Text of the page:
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Turning Quarters into Crescendos

Exploring Musical Currency with NYC’s Quarters of Change

Story: Jennifer Rolf

Photo: Cory Weaver

Quarters of Change (Ben Acker, guitar, multi-instrumentalist; Attila Anrather, drums; Jasper Harris, guitar; Ben Roter, lead vocals) is an indie-rock band made up of four 20-something friends from New York City who met when they were young and grew up exploring the sights and sounds of the city together. They embody the look and feel of a post-punk revival band that was playing the clubs of NYC in the early aughts while they were still getting their bearings in life. With two albums under their belt and a strong following, it seems the only way for them to go is up. We caught up with them for a quick chat ahead of their first performance at Austin City Limits Music Festival.

BTT: You guys are from New York. Are you from the city originally?


Ben Acker: Yes, and we’re all still there. The three of us are from downtown Manhattan, and Ben grew up in Brooklyn as well, as did Attila. 


BTT: What does it mean for your musical career to do a festival like this, and how does it feel to get to play ACL? 


Ben Roter: It’s another achievement, for sure. Like it’s a real moment that I’m proud of all of us for having reached. 


Ben A.: Yeah, it’s definitely a landmark. A dream-come-true kind of moment. We began writing our first album and signed just over two years ago, so to think how much has happened in those two years is pretty crazy.


BTT: Especially coming out of the pandemic year, you had a lot of challenges to face, I’m sure.


Ben A.: Yeah, we’re really lucky. It seems like a lot of bands right before Covid, who were doing really well with their touring, got a wrench really thrown in their operation. And we hadn’t really started touring yet, let alone festivals, so we were really forced to do a lot more on the digital side of things. We sort of built from there and then got to start touring. So timing was super lucky for us.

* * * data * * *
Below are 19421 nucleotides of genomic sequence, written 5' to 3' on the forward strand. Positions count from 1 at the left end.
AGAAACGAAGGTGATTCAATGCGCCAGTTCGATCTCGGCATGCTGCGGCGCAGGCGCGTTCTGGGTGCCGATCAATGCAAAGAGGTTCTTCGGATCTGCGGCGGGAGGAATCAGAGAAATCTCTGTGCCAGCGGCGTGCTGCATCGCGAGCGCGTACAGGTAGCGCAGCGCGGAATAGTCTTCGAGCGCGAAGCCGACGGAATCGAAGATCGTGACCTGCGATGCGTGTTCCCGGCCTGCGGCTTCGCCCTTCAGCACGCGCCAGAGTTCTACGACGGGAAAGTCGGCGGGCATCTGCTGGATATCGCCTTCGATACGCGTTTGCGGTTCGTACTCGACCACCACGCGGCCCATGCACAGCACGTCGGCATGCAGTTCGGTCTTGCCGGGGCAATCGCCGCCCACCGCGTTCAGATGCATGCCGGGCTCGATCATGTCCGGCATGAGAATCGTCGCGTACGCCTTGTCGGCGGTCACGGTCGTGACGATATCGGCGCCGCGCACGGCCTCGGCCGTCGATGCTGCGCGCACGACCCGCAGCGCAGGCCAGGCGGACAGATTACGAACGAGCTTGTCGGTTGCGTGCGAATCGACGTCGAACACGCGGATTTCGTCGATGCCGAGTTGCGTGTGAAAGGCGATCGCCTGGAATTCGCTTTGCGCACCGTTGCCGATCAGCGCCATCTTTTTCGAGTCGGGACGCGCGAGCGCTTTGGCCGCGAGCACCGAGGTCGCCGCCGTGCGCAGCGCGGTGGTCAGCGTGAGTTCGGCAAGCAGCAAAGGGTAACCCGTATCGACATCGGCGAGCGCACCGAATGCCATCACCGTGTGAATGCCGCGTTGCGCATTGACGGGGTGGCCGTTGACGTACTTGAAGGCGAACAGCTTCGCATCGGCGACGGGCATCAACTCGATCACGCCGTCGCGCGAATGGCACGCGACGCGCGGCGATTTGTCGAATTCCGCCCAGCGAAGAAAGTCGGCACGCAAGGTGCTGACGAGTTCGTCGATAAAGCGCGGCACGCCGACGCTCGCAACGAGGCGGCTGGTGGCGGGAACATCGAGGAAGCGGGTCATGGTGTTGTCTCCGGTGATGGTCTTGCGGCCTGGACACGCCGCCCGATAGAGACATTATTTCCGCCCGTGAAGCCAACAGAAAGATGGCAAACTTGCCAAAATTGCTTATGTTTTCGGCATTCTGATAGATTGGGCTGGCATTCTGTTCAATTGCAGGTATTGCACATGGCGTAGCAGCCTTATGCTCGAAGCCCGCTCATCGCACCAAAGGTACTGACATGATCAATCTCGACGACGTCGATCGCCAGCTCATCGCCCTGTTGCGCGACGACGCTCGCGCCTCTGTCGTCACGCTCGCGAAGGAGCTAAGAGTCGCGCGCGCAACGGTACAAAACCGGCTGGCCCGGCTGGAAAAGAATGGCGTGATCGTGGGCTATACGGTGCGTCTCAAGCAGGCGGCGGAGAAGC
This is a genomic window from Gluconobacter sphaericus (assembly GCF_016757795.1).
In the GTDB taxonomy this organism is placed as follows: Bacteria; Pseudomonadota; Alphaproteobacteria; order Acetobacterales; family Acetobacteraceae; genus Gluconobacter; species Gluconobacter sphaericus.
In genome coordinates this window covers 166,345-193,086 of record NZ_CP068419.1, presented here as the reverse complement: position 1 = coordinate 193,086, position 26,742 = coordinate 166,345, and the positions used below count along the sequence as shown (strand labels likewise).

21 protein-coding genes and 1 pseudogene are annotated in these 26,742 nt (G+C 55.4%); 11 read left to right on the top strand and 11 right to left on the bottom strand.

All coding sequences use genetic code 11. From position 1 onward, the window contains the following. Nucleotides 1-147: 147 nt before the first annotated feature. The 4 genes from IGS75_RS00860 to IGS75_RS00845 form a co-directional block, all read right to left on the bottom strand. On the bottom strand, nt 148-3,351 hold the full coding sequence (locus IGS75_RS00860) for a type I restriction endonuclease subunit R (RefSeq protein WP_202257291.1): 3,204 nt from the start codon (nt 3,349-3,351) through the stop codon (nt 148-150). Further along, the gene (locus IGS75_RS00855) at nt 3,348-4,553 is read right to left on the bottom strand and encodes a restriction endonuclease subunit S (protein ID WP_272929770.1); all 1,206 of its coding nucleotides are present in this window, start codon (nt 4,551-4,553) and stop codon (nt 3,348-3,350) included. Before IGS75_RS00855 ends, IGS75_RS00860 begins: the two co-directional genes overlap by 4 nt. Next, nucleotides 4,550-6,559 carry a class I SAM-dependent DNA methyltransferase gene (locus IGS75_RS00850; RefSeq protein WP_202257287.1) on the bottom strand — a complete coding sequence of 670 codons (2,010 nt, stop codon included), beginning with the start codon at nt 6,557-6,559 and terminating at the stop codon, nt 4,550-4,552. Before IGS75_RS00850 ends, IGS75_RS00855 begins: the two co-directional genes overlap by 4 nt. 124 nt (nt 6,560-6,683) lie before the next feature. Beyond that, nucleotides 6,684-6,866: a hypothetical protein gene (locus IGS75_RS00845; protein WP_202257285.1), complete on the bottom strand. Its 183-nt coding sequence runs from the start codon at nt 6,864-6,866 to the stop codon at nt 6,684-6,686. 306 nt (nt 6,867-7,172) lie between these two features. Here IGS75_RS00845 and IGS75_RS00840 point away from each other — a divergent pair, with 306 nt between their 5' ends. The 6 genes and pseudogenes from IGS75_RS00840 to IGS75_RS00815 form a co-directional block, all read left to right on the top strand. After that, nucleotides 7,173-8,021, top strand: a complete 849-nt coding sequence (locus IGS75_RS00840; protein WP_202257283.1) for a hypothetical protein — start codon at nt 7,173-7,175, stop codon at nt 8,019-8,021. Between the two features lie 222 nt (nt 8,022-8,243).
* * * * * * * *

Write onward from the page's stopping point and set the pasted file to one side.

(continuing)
BTT: What would you say are some of your biggest influences, musically speaking?


Jasper Harris: Definitely the Red Hot Chili Peppers was a big one starting out for us as a band. 


Ben A.: These days, there’s a much bigger range, I would say.


Jasper: It’s always been a very eclectic mix.


Ben A.: Yeah, eclectic rock mix. Some Deftones. Jeff Buckley, Pantera…


Jasper: Jimi Hendrix.

Ben A.: All over the place. We have a lot of different musical influences, which I feel like is kind of wild. Like, our stuff has a lot of different sounds—we’re not just a one sound kind of band.


Ben R.: For me personally, the Yeah Yeah Yeahs, The Strokes, Interpol—like that 2000 scene, Moldy Peaches, all of them are so influential. I just liked seeing the way that you can play music and do that for a living too; on top of that, creating, amazing art. That inspired my whole childhood. 


BTT: So reading those stories about bands like Metric, TV on the Radio, etc., they were all living in Brooklyn in this shared warehouse space.


Ben R.: After 9/11, all those places became free, and it was such a rush of artists in the city and such an acceptance of the scene, but now it’s so expensive. It’s there, but it’s different for sure.


BTT: So you guys are kind of like the post-post revival scene, in a way.


Ben A.: I guess so. We’d be honored to be.


BTT: How do you deal with setbacks?


Ben R.: I’d say like I said in an interview earlier, but view everything in a year, don’t view it in the moment because so much stuff’s gonna happen that you just have no control over. And there’s gonna be some weeks when you feel like you’re on top of the world, and some weeks where you feel like you’ve completely failed at everything. But if you’re able to just take a step back and assess where you’ve gone and come from, like 365 days, that’s kind of what I’ve been trying to do. And it’s helped me be a lot more even-keeled and get over any setbacks that we might have. 


Ben A.: There’s a lot of days where you’re going to be working your ass off and you’re not going to feel like there’s anything coming of it and that’s okay, like you work your ass off and that day, you’re a little bit better and you do the same thing the next day and you’re a little bit better and then the next thing you know, it happens.

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